(16) While agreeing with the respondent that there is no ground for an exercise of the jurisdiction under section 633(1) of the Companies Act resulting in total acquittal of the petitioner. I think his previous conduct should have been taken into account by the Courts below in determining the nature and extent of the punishment.
(17) To say that the rate of Rs. 2 per day adopted by the trial Court is small compared to the maximum rate of Rs. 500 per day prescribed by the statute is not, in my opinion, a logical way of looking at the situation. The Court in determining the sentence must have regard for the extent of the prejudice caused to the Company in liquidation and its creditors in cases where the accused is a liquidator.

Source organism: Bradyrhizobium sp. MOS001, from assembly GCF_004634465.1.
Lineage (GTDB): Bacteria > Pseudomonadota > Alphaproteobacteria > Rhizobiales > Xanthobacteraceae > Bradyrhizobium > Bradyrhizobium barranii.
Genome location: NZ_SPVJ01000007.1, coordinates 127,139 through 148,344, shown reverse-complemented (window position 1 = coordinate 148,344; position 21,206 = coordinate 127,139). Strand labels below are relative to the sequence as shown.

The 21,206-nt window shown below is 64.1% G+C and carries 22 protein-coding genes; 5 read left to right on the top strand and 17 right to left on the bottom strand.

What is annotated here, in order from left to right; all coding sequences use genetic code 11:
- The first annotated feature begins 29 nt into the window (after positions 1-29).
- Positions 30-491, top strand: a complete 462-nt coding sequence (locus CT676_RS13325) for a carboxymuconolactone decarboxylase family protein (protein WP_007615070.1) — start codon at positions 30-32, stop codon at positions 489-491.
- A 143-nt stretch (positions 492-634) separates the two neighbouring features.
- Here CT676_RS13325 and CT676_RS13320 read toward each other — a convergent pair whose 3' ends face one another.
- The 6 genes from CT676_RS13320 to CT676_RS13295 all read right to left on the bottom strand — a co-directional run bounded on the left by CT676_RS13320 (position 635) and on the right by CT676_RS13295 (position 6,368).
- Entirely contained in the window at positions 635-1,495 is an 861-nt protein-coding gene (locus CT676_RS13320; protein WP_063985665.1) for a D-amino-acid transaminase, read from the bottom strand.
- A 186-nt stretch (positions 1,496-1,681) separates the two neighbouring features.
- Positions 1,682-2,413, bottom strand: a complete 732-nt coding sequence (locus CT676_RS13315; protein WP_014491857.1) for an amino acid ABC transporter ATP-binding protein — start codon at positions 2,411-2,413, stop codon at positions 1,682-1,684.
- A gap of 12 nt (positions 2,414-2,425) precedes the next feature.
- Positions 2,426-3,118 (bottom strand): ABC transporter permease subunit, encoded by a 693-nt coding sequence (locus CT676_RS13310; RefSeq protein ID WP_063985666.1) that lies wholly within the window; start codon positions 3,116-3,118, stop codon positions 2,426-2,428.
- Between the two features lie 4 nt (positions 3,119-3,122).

(18) Examining the situation from that point of view, I think that the ends of justice will be met by imposing a nominal fine of Rs. 25.
(19) The conviction of the petitioner by the Courts below is confirmed, but the sentence is reduced to a fine of Rs. 25 with a default sentence of two days' simple imprisonment.
(20) I find from one of the memos filed on behalf of the petitioner in this Court that while asking for stay of operation of the sentence he had made mention of the fact that the assets of the company are only Rs. 300 compared to which the fine imposed by the trial Court is excessive. I have been assured by Mr. Narayana Rao that his client understands that the fine has to be paid by him personally and not one of the assets of the company. I make a record of that because that is the correct position.
( 21) Sentence reduced.